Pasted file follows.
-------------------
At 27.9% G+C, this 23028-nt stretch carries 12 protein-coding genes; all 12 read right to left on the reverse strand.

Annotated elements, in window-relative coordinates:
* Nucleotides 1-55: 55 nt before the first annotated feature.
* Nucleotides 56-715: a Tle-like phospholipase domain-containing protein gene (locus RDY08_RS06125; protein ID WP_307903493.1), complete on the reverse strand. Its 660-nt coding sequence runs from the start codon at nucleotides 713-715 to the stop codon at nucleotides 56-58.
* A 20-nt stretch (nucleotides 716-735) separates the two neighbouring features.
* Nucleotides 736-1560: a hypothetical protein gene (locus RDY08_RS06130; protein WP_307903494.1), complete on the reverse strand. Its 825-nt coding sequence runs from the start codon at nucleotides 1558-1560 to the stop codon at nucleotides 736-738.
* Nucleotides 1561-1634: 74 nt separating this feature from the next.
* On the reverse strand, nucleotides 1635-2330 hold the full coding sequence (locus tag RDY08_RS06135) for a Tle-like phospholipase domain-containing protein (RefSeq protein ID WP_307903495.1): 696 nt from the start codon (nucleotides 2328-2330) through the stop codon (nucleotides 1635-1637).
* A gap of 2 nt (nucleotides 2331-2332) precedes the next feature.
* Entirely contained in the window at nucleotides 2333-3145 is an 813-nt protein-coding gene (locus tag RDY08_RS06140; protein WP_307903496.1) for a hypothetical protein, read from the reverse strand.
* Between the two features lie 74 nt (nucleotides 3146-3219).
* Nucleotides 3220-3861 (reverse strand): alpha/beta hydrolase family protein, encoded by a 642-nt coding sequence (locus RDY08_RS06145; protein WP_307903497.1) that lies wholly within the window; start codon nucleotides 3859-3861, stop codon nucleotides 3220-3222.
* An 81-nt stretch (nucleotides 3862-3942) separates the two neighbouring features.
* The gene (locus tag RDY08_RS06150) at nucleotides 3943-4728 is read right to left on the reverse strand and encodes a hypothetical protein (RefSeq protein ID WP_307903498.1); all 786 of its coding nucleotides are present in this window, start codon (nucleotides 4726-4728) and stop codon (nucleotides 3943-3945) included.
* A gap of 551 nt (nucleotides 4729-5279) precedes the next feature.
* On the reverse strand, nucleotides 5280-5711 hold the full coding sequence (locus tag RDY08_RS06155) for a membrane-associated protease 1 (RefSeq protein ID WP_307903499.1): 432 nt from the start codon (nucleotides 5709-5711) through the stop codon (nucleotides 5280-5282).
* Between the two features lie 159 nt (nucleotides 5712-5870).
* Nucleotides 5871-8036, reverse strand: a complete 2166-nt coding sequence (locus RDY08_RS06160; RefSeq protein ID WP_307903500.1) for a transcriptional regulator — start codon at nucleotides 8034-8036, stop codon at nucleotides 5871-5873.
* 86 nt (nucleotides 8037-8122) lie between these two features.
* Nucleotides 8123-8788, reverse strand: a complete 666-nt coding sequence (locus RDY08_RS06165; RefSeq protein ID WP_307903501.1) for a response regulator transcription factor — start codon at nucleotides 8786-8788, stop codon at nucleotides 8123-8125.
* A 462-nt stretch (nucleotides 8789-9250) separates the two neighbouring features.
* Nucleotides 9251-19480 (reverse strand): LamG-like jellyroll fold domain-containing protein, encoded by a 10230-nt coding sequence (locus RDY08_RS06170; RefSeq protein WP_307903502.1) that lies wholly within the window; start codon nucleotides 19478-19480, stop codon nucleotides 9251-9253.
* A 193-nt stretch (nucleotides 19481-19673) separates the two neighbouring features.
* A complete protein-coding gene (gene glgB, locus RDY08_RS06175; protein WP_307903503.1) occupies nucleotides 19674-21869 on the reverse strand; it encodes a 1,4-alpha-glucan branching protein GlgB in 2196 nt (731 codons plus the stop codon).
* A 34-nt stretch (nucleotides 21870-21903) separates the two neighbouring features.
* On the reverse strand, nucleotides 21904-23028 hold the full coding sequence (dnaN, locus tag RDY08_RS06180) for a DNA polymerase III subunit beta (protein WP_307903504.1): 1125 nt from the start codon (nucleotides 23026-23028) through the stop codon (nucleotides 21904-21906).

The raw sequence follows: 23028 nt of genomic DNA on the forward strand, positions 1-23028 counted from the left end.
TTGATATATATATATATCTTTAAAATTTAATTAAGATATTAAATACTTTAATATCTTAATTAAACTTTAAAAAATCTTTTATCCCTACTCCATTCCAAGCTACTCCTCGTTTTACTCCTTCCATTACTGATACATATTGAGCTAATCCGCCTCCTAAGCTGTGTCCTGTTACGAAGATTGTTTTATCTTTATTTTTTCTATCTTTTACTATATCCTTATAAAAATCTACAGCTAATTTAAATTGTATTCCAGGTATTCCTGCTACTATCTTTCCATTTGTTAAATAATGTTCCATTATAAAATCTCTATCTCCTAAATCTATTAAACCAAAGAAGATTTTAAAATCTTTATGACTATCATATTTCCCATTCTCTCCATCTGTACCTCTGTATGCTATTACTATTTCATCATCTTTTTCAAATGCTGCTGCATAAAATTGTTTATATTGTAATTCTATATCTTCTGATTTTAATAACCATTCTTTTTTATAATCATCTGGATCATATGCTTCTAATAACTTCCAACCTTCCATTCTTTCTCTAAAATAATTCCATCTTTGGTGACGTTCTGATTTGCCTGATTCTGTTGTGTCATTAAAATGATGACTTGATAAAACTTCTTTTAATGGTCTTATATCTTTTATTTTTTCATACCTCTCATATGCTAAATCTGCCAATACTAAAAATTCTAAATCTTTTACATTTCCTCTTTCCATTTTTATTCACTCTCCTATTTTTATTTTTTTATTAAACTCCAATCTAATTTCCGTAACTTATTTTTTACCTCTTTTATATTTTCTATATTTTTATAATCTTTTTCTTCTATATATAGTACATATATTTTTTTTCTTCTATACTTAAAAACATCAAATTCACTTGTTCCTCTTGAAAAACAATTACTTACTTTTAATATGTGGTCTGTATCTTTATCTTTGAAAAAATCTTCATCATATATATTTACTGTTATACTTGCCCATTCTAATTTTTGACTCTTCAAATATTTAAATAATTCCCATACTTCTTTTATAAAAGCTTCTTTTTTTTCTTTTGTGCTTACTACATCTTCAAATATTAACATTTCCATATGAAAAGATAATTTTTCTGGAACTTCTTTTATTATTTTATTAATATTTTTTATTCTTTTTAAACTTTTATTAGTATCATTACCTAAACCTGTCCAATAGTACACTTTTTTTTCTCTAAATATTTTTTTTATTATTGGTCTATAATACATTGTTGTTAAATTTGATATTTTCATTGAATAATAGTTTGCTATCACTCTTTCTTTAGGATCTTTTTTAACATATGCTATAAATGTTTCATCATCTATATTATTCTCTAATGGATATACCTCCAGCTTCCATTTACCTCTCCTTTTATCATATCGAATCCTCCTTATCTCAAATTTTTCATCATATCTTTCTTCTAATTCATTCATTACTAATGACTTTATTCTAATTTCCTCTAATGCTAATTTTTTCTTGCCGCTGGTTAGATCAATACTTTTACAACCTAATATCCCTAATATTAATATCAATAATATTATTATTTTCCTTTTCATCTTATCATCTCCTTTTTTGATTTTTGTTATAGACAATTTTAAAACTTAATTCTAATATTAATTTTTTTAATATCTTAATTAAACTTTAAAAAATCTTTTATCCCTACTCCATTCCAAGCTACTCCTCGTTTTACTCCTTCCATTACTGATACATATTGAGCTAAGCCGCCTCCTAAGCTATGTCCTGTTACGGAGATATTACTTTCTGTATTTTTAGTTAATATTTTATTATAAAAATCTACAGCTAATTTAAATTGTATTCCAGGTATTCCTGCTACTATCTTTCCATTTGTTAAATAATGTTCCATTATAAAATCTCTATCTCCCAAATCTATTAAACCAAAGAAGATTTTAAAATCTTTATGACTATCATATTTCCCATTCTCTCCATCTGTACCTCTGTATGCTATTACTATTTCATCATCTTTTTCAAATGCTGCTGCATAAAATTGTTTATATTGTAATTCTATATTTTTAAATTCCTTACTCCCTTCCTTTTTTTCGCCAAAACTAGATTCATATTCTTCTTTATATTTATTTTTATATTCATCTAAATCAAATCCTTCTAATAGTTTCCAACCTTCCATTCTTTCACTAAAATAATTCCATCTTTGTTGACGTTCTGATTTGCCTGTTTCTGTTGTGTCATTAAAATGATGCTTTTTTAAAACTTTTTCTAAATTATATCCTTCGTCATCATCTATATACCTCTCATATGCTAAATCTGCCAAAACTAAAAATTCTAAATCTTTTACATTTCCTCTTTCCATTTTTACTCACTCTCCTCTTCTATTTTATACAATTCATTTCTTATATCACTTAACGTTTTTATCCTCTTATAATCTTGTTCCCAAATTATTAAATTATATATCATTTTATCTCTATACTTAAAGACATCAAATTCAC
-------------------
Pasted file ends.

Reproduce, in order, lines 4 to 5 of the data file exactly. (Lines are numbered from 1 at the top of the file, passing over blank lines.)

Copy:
* Nucleotides 56-715: a Tle-like phospholipase domain-containing protein gene (locus RDY08_RS06125; protein ID WP_307903493.1), complete on the reverse strand. Its 660-nt coding sequence runs from the start codon at nucleotides 713-715 to the stop codon at nucleotides 56-58.
* A 20-nt stretch (nucleotides 716-735) separates the two neighbouring features.